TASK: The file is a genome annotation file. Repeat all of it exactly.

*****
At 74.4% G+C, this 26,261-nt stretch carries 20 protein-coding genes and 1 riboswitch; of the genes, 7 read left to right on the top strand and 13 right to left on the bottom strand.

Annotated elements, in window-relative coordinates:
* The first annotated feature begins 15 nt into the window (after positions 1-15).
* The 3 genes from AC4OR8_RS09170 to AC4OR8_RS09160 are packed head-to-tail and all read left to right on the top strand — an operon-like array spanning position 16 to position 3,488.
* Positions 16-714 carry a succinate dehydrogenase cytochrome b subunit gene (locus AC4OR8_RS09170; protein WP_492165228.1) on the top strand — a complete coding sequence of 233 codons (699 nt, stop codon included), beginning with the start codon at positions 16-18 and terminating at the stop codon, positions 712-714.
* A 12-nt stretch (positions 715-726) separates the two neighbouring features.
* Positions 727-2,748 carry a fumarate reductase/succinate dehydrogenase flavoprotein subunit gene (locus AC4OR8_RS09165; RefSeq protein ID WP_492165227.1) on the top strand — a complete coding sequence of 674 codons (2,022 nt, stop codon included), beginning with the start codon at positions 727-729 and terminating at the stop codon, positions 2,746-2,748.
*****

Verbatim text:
At 74.4% G+C, this 26,261-nt stretch carries 20 protein-coding genes and 1 riboswitch; of the genes, 7 read left to right on the top strand and 13 right to left on the bottom strand.

Annotated elements, in window-relative coordinates:
* The first annotated feature begins 15 nt into the window (after positions 1-15).
* The 3 genes from AC4OR8_RS09170 to AC4OR8_RS09160 are packed head-to-tail and all read left to right on the top strand — an operon-like array spanning position 16 to position 3,488.
* Positions 16-714 carry a succinate dehydrogenase cytochrome b subunit gene (locus AC4OR8_RS09170; protein WP_492165228.1) on the top strand — a complete coding sequence of 233 codons (699 nt, stop codon included), beginning with the start codon at positions 16-18 and terminating at the stop codon, positions 712-714.
* A 12-nt stretch (positions 715-726) separates the two neighbouring features.
* Positions 727-2,748 carry a fumarate reductase/succinate dehydrogenase flavoprotein subunit gene (locus AC4OR8_RS09165; RefSeq protein ID WP_492165227.1) on the top strand — a complete coding sequence of 674 codons (2,022 nt, stop codon included), beginning with the start codon at positions 727-729 and terminating at the stop codon, positions 2,746-2,748.